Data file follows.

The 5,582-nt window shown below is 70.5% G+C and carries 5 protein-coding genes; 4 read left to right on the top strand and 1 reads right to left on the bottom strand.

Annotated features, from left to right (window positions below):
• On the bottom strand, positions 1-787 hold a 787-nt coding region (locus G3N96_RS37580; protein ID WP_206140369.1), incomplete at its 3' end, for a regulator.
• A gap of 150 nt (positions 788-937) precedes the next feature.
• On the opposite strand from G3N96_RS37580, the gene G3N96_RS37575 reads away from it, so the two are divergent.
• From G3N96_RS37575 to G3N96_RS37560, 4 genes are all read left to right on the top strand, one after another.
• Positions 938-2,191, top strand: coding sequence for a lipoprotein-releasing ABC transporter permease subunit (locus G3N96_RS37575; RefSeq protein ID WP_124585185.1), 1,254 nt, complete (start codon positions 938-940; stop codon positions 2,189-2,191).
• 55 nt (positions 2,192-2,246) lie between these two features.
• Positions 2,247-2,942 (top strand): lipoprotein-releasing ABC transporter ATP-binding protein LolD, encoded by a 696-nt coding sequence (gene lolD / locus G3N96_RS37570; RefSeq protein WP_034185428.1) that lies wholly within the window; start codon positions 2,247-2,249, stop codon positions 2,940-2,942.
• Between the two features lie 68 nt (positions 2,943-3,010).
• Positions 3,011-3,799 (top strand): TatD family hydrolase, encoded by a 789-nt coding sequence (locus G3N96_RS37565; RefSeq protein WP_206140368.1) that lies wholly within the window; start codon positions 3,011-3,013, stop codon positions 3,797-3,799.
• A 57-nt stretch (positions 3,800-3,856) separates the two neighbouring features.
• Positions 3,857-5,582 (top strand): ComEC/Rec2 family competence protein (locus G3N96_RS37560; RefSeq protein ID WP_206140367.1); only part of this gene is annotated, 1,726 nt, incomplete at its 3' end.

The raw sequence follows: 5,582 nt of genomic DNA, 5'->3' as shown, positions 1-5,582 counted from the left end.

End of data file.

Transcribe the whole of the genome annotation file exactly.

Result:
The 5,582-nt window shown below is 70.5% G+C and carries 5 protein-coding genes; 4 read left to right on the top strand and 1 reads right to left on the bottom strand.

Annotated features, from left to right (window positions below):
• On the bottom strand, positions 1-787 hold a 787-nt coding region (locus G3N96_RS37580; protein ID WP_206140369.1), incomplete at its 3' end, for a regulator.
• A gap of 150 nt (positions 788-937) precedes the next feature.
• On the opposite strand from G3N96_RS37580, the gene G3N96_RS37575 reads away from it, so the two are divergent.
• From G3N96_RS37575 to G3N96_RS37560, 4 genes are all read left to right on the top strand, one after another.
• Positions 938-2,191, top strand: coding sequence for a lipoprotein-releasing ABC transporter permease subunit (locus G3N96_RS37575; RefSeq protein ID WP_124585185.1), 1,254 nt, complete (start codon positions 938-940; stop codon positions 2,189-2,191).
• 55 nt (positions 2,192-2,246) lie between these two features.
• Positions 2,247-2,942 (top strand): lipoprotein-releasing ABC transporter ATP-binding protein LolD, encoded by a 696-nt coding sequence (gene lolD / locus G3N96_RS37570; RefSeq protein WP_034185428.1) that lies wholly within the window; start codon positions 2,247-2,249, stop codon positions 2,940-2,942.
• Between the two features lie 68 nt (positions 2,943-3,010).
• Positions 3,011-3,799 (top strand): TatD family hydrolase, encoded by a 789-nt coding sequence (locus G3N96_RS37565; RefSeq protein WP_206140368.1) that lies wholly within the window; start codon positions 3,011-3,013, stop codon positions 3,797-3,799.
• A 57-nt stretch (positions 3,800-3,856) separates the two neighbouring features.
• Positions 3,857-5,582 (top strand): ComEC/Rec2 family competence protein (locus G3N96_RS37560; RefSeq protein ID WP_206140367.1); only part of this gene is annotated, 1,726 nt, incomplete at its 3' end.

The raw sequence follows: 5,582 nt of genomic DNA, 5'->3' as shown, positions 1-5,582 counted from the left end.